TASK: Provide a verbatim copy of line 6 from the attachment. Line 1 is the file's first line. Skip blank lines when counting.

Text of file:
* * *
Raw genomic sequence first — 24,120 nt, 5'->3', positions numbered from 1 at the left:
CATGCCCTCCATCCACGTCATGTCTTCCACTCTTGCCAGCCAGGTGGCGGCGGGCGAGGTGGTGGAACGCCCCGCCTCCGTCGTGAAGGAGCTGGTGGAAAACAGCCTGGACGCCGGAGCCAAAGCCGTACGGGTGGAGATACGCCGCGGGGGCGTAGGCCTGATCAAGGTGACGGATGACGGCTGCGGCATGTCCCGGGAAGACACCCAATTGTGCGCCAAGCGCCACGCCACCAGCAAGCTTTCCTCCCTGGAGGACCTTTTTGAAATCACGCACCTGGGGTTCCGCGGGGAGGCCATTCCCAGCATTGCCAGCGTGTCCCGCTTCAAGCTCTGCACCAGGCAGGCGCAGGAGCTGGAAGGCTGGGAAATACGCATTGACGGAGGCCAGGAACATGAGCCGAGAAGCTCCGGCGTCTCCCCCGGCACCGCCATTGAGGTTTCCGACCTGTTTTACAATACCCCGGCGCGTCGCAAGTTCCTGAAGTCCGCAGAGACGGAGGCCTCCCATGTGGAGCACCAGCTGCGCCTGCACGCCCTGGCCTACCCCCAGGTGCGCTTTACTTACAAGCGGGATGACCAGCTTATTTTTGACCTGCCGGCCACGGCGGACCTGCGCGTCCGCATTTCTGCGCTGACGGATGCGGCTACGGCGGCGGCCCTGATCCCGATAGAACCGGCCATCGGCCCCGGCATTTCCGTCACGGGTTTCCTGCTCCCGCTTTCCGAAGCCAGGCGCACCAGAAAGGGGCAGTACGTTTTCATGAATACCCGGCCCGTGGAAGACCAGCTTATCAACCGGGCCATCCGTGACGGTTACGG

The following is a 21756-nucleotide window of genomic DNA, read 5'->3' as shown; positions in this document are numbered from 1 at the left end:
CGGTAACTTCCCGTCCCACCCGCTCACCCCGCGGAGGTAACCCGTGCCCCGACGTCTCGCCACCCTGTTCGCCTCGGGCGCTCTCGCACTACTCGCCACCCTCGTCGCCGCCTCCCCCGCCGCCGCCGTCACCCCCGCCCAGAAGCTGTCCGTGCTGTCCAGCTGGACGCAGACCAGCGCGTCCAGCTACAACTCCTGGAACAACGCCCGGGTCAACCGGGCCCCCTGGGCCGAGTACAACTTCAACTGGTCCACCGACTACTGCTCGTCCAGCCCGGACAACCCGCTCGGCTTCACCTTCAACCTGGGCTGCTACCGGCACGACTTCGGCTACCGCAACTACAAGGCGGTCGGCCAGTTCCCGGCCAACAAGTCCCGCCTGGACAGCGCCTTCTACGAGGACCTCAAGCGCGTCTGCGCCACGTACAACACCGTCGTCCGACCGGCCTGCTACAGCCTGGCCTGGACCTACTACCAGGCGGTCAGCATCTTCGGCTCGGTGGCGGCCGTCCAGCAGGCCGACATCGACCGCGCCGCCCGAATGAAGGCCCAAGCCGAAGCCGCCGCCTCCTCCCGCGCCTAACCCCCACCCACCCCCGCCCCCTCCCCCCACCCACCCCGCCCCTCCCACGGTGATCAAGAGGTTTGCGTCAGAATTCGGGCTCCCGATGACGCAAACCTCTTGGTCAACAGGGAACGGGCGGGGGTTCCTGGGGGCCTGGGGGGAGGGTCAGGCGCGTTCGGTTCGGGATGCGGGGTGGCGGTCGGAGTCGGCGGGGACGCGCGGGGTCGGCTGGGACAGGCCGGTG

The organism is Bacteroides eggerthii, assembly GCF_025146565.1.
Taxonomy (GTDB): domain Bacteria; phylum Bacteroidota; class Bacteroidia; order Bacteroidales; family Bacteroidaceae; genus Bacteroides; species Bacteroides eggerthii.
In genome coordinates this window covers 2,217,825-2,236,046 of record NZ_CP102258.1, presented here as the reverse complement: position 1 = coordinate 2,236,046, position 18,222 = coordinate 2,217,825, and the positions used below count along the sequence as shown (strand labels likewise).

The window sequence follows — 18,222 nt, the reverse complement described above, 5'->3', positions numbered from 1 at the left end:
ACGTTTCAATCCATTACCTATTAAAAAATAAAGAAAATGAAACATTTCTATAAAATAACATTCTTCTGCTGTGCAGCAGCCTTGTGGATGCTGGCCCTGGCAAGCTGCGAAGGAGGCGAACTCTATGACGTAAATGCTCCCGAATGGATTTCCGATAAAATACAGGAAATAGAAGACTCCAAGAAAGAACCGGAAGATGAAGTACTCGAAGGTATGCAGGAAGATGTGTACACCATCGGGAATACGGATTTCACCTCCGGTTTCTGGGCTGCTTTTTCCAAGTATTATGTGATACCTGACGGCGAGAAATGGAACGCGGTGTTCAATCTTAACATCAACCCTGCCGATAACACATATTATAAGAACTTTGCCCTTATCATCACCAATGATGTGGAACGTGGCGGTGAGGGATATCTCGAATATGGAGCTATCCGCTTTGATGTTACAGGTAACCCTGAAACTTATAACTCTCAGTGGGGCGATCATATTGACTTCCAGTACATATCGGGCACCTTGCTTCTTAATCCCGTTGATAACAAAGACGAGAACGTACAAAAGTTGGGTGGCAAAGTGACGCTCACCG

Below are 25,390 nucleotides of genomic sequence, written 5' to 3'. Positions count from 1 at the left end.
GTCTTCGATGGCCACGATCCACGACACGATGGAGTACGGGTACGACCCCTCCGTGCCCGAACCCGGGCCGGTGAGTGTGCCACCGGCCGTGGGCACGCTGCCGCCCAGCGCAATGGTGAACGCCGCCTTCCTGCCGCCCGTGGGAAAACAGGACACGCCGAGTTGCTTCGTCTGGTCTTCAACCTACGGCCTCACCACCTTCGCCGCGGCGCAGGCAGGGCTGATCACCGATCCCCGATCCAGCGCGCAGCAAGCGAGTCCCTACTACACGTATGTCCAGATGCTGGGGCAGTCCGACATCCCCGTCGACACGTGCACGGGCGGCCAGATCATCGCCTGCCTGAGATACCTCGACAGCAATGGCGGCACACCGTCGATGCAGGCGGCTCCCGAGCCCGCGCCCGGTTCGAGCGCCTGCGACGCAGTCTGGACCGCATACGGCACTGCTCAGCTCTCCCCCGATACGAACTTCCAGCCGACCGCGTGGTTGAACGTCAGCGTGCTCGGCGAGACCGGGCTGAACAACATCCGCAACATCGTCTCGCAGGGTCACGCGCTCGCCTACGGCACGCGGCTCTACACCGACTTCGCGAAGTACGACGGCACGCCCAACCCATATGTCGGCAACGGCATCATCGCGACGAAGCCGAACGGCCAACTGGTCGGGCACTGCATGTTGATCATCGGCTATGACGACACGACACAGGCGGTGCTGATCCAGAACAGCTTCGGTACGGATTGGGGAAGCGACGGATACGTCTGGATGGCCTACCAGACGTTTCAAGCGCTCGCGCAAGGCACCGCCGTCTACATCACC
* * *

Taxonomy (GTDB): domain Bacteria; phylum Bacteroidota; class Bacteroidia; order Bacteroidales; family Bacteroidaceae; genus Bacteroides; species Bacteroides eggerthii.